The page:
Though researchers haven’t studied this South African succulent as thoroughly as other adaptogens, they have early results that are clearly positive, says Jeffrey Gladd, MD, a scientific advisor for the personalized nutrition site Care/of. “Kanna has been shown to promote a sense of well being and stress relief,” he says. It can help prevent overstimulation in study participants faced with stress, he explains, and there are noticeable mood-elevating benefits. The only caveat? “Because Kanna can produce effects similar to antidepressants, those currently on prescription antidepressants should avoid starting supplementation until they have spoken to their healthcare provider.”
This is a popular adaptogen used in Chinese medicine, says Dr. Axe. “It’s used to increase energy and endurance, boost immunity, and protect the thymus gland from excessive cortisol damage. When it comes to reducing stress responses, licorice root has been observed to regulate cortisol levels, help prevent ulcers and reduce high male hormone levels (androgen and testosterone) in women.
“When possible, try sticking to DGL (deglycyrrhizinated) licorice,” Dr. Axe recommends. “This will reduce your exposure to glycyrrhizin, a compound in licorice root that seems to be responsible for the known side effects,” he says. They’re rare, but they include edema, high blood pressure, low potassium levels, and chronic fatigue.”
Astralagus, originally from China, is one of the most important herbs in Traditional Chinese Medicine. It can help with fatigue, loss of appetite, diarrhea, and strengthen the immune system, Dr. Lakhani says. “It is also recommended for people who easily get upper respiratory infections.” You can get the root dried and slice it into soups and stews; or find it in capsules or as an extract.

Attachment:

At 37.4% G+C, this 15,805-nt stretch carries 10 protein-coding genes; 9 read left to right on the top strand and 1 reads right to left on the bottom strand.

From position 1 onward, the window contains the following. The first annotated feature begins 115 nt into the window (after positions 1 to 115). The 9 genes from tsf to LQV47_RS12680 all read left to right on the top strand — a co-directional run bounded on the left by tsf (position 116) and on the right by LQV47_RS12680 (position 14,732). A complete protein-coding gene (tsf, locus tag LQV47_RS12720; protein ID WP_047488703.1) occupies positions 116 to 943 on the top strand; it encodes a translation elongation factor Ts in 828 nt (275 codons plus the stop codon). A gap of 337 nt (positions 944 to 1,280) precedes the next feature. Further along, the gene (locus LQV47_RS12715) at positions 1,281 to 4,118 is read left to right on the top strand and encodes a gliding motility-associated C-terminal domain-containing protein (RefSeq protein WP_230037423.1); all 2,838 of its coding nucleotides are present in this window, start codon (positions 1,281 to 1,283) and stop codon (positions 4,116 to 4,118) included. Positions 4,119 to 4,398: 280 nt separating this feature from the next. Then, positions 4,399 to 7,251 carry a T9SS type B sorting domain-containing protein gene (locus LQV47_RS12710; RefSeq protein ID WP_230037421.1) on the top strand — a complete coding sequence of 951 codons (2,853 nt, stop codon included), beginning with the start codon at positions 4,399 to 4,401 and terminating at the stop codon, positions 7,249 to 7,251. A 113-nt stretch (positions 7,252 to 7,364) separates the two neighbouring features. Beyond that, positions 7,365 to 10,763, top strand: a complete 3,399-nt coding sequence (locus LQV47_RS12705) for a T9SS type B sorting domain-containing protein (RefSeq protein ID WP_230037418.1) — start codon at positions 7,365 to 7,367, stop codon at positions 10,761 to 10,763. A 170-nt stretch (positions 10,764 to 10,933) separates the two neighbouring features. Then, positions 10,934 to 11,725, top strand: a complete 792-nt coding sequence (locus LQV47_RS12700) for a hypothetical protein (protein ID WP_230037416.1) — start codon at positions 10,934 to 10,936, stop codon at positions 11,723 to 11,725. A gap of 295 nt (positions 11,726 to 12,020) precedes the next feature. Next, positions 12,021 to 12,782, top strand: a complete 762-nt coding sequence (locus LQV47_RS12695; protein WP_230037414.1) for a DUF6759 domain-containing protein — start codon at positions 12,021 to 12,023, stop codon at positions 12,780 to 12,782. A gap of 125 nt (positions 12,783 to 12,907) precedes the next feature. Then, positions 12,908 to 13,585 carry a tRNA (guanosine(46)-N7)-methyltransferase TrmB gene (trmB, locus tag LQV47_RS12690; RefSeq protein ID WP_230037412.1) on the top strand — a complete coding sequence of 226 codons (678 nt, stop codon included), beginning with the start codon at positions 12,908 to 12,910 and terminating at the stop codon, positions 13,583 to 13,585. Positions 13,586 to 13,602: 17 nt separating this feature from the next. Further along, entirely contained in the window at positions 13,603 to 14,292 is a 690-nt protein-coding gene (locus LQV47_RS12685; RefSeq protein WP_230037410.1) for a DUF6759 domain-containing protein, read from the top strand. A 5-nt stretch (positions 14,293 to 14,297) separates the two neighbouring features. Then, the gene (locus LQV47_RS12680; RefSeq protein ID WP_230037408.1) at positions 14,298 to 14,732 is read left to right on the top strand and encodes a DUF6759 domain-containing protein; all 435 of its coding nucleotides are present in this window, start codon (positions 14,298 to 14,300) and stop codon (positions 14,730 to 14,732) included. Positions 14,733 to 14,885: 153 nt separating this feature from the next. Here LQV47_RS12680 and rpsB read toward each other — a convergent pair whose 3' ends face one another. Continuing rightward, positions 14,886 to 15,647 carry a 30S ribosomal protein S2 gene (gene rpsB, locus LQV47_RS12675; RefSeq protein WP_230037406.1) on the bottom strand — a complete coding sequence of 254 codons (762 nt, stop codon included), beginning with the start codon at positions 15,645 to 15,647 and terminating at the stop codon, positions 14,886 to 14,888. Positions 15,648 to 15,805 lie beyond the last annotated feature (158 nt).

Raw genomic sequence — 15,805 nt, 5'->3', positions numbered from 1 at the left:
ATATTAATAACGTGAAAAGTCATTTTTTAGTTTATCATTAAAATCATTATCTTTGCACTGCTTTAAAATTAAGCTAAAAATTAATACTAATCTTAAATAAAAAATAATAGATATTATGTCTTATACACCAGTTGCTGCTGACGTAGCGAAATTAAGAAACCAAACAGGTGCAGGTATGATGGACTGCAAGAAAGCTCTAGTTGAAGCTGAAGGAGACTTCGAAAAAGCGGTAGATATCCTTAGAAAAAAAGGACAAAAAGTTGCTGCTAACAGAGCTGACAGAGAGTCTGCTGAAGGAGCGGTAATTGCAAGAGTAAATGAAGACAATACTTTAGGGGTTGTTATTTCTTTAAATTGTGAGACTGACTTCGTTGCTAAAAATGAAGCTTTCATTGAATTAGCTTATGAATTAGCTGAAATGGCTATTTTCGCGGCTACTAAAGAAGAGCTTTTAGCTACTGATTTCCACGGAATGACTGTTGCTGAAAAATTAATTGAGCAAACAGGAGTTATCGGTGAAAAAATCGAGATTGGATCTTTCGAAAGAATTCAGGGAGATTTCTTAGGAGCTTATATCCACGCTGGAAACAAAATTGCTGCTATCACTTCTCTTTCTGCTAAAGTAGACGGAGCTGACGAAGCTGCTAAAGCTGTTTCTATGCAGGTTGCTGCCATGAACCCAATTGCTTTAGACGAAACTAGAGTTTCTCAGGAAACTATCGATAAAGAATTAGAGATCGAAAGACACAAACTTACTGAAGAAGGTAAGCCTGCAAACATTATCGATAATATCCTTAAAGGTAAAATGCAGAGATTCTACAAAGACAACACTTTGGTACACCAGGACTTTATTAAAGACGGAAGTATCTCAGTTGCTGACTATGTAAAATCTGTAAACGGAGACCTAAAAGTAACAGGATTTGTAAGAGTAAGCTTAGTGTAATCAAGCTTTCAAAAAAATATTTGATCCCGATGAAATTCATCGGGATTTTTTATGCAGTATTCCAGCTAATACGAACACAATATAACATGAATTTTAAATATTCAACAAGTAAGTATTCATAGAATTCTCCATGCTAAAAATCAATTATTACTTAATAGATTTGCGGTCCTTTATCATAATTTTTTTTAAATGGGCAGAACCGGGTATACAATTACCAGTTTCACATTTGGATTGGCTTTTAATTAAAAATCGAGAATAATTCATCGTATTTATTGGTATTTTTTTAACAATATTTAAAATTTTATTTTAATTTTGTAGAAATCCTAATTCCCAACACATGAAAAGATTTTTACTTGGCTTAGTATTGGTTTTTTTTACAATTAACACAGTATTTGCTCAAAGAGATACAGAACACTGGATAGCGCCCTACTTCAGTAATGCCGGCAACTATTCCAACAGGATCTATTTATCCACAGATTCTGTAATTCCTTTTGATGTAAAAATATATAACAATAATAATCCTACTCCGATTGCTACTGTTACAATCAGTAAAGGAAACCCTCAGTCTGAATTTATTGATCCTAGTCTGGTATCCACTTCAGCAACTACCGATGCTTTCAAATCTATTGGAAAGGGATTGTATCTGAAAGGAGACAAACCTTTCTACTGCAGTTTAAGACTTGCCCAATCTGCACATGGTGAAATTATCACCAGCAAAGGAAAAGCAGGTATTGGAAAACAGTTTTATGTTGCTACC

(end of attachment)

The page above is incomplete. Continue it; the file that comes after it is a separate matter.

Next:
Mushrooms are very trendy right now, and with good reason. “Cordyceps and other mushroom species help improve and optimize adrenal activity and the stress response, especially in depleted states,” explains Amy Chadwick, ND, a licensed naturopathic doctor at Four Moons Spa. Cordyceps are also very helpful in supporting immune system activity, she says, which means they may help prevent you from getting sick. Plus, they’re good for your gut and that can help your brain: “Mushrooms, in general, have a positive effect on the microbiome, and support cellular activity by improving efficiency and energy.” Most adaptogenic mushrooms are available in powder form, which can easily be added to soups or smoothies, but they’re also available in tinctures and capsules.
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For those dealing with mental health struggles, this could be an interesting option to explore: “Aconitum napellus is a flowering plant that is typically native to western and central parts of Europe,” says Edmond Sarraf, MD, an integrative physician and medical expert for Genexa. It can help with acute stress, agitation, and hypersensitivity, he says. “I like to prescribe it in combination with cognitive behavioral therapy and deep breathing or mindfulness meditation therapy.”
A true energy booster, this root is harvested from the Andes mountains in Peru. “It has tremendous benefits for boosting energy when the body is fatigued or run down,” says Sean McCaffrey, DC, of McCaffrey Health Clinic. “It also helps to balance hormone function in both men and women. It’s been found to increase sperm count in men and sex drive in both men and women.”
“In Peru, they eat the actual plant like a vegetable,” he says, but in the U.S. it’s mainly seen in capsule form or as a powder that can be added to food.
Passion flowers are more than a pretty bloom: “Passiflora has been used as a treatment for years to help treat stress and restless sleep,” Dr. Sarraf says. “I like this adaptogen because it is safe and does not interfere with the hormonal axis of the brain.” It can be taken as a tincture, a tea, an essential oil, or in a capsule.
For a brain and body boost, try Bacopa monnieri, suggests Dave Asprey, founder and CEO of Bulletproof. He points to research suggesting the herb can reduce the effects of physiological stress—such as vigorous exercise—especially when taken in advance. “It improves memory in both healthy people and those experiencing cognitive decline,” he says. Some studies suggest it may also help boost learning, memory acquisition, and recall.